In a down economy products and services that inspire greatness, create beauty, and excite the imagination are all too easily marginalized.
After all, there are always more creative products. Where there’s one novel about dragon riders, there must be another ten. Where there is one blue sparkle eyeliner, another company might sell two.
Any time when someone is trying to save money, creative products are often the first to go out the window. A new video game will keep till tomorrow, a new CD isn’t vital to survival.
How do you go from struggling to get attention to being a successfully communicating marketer able to reach customers even in the hard times?
Start by Understanding the Impact of Everyday Stories
A common question to ask when viewing the problem of selling creative products in a down economy would be: “Do stories really have such power?”
The answer is yes.
The key to using stories to become an A-level marketer is in understanding the role they play in real lives of average people.
People have to live, and to live you have to be able to process life. People do this a number of ways.
They gather data via their senses:
They understand the data internally:
They make varying decisions based on:
They act on their decisions:
Sometimes people don’t make logical choices given the presented circumstances. OK – people seldom make truly logical, sensible, wise choices given presented circumstances.
Mostly because Homo sapiens tend to be creatures of habit and emotion, not rational logic.
How do you get involved in this nonsensical process and start making some money?
Stories are how people interpret emotions – and emotions are how people see the world.
Learn to Value Emotional Vitality
Selling is about more than presenting a product for sale. It is about engaging the hearts and minds of your potential customers. It’s all about creating brand loyalty and excitement.
A common story amidst copywriters is about a sports car that was once sold as a jet plane on wheels.
Perhaps you’ve heard of the Japanese made Acura NSX – a medium sports car that went for $60,000 in 1991.
The sports car wasn’t as good as most cars that went for the $60K price tag. Yet it had a story behind it, driving the seemingly phenomenal sell.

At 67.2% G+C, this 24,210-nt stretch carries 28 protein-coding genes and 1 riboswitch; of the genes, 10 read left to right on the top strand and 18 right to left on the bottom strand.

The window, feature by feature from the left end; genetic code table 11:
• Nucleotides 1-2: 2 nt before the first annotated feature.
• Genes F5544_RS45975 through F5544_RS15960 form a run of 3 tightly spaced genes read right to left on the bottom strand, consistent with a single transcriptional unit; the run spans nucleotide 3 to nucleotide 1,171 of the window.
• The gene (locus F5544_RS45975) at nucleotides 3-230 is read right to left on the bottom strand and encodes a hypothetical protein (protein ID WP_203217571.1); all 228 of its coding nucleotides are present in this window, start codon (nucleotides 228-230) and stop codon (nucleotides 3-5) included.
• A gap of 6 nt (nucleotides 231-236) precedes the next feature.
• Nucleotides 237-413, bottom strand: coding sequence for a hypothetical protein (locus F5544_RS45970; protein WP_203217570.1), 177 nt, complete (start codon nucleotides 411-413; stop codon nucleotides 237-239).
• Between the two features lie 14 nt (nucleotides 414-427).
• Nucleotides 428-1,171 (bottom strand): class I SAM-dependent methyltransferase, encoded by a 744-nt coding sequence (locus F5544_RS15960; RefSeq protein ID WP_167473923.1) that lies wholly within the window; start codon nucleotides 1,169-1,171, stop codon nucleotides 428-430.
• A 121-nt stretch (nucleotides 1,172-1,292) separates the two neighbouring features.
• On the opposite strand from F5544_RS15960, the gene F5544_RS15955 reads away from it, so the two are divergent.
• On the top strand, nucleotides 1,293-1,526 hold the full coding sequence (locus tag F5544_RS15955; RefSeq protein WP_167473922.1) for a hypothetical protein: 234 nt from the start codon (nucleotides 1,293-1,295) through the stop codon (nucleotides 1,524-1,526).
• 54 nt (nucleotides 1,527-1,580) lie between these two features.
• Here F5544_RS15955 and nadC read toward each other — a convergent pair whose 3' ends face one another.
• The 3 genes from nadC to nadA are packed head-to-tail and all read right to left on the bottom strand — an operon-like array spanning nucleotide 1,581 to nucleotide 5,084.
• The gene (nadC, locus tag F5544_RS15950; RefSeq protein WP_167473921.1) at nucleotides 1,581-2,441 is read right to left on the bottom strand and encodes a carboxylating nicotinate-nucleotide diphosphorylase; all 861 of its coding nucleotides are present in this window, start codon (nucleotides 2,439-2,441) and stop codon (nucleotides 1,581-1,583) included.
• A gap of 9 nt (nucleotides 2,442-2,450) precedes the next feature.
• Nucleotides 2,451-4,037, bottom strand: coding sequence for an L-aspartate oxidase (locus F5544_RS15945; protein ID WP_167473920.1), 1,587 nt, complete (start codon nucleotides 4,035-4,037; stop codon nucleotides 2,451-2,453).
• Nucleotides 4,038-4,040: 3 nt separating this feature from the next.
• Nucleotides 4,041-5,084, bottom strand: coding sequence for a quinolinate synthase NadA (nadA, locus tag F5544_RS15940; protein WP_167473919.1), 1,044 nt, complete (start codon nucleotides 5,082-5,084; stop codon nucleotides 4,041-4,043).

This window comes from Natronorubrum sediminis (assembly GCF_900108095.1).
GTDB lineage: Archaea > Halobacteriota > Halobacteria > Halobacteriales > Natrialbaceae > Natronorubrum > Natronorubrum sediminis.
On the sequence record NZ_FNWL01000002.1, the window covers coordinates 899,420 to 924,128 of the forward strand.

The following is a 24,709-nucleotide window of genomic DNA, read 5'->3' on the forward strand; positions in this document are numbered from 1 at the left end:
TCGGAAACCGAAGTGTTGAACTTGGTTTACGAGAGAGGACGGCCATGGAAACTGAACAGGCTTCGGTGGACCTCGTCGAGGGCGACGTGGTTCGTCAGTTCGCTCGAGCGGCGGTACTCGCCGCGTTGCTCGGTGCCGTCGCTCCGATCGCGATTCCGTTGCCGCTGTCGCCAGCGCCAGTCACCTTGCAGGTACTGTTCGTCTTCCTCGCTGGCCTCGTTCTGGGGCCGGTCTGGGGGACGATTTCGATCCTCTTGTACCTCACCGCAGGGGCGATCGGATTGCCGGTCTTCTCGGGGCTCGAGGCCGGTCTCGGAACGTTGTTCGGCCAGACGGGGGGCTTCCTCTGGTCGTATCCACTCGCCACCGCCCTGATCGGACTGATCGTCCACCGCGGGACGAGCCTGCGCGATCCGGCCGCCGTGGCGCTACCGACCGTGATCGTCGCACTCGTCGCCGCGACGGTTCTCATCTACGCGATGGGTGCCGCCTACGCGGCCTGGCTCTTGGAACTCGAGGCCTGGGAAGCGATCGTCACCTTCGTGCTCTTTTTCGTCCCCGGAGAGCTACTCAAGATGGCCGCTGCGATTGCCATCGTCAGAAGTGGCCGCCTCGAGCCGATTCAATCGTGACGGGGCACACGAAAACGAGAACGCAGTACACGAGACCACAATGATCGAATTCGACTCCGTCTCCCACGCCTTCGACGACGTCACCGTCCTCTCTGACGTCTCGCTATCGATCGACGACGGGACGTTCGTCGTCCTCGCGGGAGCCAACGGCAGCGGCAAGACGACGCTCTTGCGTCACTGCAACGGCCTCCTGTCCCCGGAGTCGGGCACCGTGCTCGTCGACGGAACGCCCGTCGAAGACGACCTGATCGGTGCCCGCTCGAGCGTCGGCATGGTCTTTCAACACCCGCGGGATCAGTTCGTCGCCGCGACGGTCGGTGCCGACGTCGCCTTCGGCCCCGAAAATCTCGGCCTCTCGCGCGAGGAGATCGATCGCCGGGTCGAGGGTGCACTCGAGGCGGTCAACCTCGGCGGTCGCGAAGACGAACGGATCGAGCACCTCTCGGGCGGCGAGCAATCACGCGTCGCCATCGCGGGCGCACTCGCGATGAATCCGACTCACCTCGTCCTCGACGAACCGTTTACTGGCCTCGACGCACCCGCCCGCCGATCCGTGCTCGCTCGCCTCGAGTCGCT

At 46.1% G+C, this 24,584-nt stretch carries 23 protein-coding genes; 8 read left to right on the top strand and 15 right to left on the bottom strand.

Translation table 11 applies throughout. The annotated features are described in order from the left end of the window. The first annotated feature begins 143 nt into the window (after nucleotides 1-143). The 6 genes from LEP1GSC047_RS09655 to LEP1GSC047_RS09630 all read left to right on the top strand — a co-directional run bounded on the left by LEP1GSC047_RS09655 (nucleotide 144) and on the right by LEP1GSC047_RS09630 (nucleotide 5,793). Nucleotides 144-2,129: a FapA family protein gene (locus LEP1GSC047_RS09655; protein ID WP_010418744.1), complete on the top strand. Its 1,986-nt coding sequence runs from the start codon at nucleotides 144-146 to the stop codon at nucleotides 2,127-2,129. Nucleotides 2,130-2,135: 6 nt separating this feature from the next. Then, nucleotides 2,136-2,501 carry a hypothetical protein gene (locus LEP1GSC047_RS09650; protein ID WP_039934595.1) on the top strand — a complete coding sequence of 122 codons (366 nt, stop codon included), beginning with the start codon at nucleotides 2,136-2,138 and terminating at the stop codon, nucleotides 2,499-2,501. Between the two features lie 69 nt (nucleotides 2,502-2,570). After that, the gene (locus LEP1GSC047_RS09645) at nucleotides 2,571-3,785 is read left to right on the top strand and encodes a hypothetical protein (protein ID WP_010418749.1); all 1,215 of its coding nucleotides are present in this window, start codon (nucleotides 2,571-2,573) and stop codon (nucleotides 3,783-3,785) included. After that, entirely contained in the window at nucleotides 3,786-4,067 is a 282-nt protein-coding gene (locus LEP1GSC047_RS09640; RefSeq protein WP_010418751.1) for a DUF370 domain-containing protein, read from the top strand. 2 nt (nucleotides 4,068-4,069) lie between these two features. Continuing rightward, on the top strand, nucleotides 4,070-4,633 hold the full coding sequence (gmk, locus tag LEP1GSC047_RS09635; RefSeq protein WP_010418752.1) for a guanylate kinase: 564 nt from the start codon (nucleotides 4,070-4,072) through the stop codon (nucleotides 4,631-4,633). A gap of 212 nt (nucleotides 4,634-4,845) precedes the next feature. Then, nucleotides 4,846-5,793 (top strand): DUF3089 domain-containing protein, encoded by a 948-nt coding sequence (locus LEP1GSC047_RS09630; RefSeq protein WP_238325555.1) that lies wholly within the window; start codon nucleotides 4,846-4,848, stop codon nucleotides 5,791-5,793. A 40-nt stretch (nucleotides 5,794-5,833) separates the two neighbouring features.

It had an engine that was similar to a jet fighter. So a clever copywriter focused on that. On paper the NSX turned into a four-wheeled jet fighter, a car to beat all comers.
The Acura NSX sold.
Not because people wanted to actually own a jet fighter…
Not because the Acura was super expensive…
Not because of the hype…
But because the copywriter and company told a story, a story that appealed to emotions like: pride…excitement…novelty…
People wanted the emotion of owning a four-wheeled jet fighter. They wanted the adrenaline, and the accompanying emotions that adrenaline produces.
The clever copywriter tapped into those emotions by presenting the story of a four-wheeled jet fighter. Potential customers for the Acura NSX could easily process the idea of the four-wheeled jet fighter, and then they could grasp the emotional value of the car.
Overcoming the Averageness Crisis
In all honesty, we both know that creative products can be very hard to sell, and very easy to marginalize. So, rather than trying to grab for attention and notice in a busy market and down economy, try storytelling.
Each product, especially a creative product, has a story behind it.
Yet most stories seem rather average, normal. That’s a phenomena referred to by marketers as a ‘me-to syndrome.’ How do you overcome this?
The same way the marketing campaign for the Acura NSX did. By finding the special, hidden depths to their car, and spinning it as a creative story.
Who wrote that book, and why? What influenced the story? What unusual circumstance was that idea conceived in?
That sparkle eyeliner looks like a hundred others at first glance. But…
Why is that shade of blue so special?
Who thought of it?
What do your customers say about it?
Does the sparkle in the eyeliner really bring out the highlights in your eyes?
Tell the story: take off the curtain and show your potential customers behind the scenes.
Honesty, Honesty, Honesty
You may have noticed that the above tips did not include ways to spin fiction stories. No self-respecting-successful-in-the-long-term-marketer would ever, ever advocate lying to get customers.
That is a very quick way to doom your company.
A little bit of fizz and sparkle is fine. Digging deep and spinning seemingly ordinary elements into a bright and attractive show is fine.
Honesty is key. The Acura NSX did, for example, have an engine that had many similarities to a jet-fighter engine. Just because they managed to sell a car well over its actual value, using facts that might well have been true for other sports cars of the day doesn’t mean they were lying.
It just means that they were practicing smart marketing.
Smart marketing is honest marketing. At its core, your story had better be true – and able to hold up to the test of time and intense scrutiny.
Use the Above to Sell
Put all these elements together to find your story.
Dig deep to find out what makes your story special
Use master storytelling skills to create emotional vitality
Be honest, faithful, and tough it out during the hard times
Become an A-level marketer of your creative product